The past few years have brought a number of large rights offerings in bankruptcies in the energy, healthcare, and retail sectors. Between January 1, 2015, and December 1, 2017, more than $5.5 billion was raised through rights offerings or private placements in more than two dozen large bankruptcy cases.
In 2017 alone, seven companies raised $300 million or more through rights offerings. The largest offering was completed by Peabody Energy Corporation, with the company raising $1.5 billion through a $750 million rights offering of common stock and a $750 million private placement of preferred shares.
Absent a cash crunch that forces a quick sale under Section 363 of the Bankruptcy Code, and with plenty of investors having liquidity to invest, rights offerings are an efficient way for a distressed company to raise money, right-size its capital structure, and provide recoveries to creditors.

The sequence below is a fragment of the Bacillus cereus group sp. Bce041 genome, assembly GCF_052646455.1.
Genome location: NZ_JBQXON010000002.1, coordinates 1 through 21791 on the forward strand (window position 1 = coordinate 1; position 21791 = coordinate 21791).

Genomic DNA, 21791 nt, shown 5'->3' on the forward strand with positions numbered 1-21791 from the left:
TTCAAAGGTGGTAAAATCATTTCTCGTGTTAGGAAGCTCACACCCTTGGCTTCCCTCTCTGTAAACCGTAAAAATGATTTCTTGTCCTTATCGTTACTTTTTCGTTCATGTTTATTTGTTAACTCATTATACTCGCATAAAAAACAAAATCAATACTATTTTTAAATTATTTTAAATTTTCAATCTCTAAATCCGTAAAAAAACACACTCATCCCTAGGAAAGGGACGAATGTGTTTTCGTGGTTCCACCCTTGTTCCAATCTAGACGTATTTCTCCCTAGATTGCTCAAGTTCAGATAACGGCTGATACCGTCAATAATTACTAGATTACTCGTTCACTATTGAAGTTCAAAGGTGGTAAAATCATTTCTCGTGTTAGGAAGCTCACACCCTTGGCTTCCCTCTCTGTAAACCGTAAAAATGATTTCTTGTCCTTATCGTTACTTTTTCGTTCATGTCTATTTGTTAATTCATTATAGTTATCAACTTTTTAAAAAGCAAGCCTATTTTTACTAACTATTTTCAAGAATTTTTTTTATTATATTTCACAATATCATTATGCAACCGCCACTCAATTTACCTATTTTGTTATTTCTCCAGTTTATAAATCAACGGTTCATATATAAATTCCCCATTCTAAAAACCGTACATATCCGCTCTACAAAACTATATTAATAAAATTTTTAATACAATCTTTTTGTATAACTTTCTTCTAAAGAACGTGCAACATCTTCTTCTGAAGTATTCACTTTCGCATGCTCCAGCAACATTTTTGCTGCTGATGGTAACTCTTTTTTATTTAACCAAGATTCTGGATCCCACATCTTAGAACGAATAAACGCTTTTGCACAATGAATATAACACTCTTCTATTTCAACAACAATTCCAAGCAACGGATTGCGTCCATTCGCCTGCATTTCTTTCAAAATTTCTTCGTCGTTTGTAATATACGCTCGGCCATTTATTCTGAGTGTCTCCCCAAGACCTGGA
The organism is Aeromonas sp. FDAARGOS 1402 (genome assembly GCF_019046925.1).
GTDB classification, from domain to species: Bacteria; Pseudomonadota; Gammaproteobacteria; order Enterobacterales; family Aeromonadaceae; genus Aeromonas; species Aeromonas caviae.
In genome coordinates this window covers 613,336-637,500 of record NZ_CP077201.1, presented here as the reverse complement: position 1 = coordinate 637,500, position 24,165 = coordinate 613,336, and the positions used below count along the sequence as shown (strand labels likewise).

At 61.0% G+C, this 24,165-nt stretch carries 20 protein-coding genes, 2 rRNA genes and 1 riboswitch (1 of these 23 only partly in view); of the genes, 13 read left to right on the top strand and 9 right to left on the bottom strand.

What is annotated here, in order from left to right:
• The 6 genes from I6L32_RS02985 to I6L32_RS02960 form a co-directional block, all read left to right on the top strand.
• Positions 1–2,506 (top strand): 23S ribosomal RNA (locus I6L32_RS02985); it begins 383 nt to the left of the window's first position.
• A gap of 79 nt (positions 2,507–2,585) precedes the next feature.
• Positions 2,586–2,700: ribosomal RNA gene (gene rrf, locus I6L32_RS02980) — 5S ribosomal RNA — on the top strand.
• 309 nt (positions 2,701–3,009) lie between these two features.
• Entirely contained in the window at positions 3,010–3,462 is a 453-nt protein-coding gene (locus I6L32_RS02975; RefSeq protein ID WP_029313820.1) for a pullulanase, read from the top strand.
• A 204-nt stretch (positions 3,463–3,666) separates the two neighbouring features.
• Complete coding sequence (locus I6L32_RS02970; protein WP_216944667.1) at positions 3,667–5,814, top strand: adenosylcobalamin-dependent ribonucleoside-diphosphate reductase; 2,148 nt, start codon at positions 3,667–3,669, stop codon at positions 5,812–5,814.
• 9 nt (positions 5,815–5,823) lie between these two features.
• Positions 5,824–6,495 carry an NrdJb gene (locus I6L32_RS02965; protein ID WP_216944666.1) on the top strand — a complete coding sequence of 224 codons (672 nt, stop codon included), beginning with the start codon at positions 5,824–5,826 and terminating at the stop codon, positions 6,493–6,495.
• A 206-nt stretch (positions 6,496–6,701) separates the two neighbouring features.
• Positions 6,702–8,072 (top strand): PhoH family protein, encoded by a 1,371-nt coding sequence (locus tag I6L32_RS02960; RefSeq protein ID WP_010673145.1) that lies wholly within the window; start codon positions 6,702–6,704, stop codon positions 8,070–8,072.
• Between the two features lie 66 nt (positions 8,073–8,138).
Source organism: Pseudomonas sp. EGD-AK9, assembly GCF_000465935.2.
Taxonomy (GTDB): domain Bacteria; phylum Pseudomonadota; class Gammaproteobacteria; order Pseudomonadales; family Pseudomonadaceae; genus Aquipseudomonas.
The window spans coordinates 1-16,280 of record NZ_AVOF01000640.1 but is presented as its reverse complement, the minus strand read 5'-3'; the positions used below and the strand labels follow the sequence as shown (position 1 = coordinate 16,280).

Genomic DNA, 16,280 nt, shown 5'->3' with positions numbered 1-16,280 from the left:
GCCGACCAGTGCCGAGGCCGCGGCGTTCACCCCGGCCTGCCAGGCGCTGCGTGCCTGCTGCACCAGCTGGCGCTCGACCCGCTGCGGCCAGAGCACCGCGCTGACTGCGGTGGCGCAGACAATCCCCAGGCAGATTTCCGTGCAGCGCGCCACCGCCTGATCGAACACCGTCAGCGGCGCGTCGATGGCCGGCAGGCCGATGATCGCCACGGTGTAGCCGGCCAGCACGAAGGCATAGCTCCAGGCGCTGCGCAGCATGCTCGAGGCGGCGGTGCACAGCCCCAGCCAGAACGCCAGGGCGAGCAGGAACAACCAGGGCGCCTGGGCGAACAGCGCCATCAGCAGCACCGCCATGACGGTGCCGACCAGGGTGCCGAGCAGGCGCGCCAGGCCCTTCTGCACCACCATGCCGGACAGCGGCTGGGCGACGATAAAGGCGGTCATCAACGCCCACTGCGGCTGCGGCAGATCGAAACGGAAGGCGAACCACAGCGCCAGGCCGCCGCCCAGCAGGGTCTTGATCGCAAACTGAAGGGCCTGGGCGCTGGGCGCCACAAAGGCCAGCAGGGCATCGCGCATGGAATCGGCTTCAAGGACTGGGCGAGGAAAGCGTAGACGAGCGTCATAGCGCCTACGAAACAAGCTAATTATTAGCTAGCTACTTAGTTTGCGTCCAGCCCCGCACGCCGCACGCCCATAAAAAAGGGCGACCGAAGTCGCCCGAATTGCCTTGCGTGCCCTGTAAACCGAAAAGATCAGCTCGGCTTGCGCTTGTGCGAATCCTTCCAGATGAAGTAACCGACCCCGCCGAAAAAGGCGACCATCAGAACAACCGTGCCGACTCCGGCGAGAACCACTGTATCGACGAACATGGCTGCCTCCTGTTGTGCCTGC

Rights offerings also allow an investor to put more money to work in an existing investment as opposed to seeking new opportunities in a relatively tight distressed market. Moreover, for those willing to backstop a rights offering, there is a potential to earn significant backstop
fees, have expenses paid, and otherwise influence the outcome of the debtor’s Chapter 11 case, post-emergence capital structure, and corporate governance.
The use of rights offerings over the past several years may be partially attributable to the fact that otherwise strong companies, with good assets and solid management teams, were forced into
bankruptcy by a downturn in commodity prices. As commodity prices improve and weaker companies are forced out of business, the equity value of companies that remain and are delevered should
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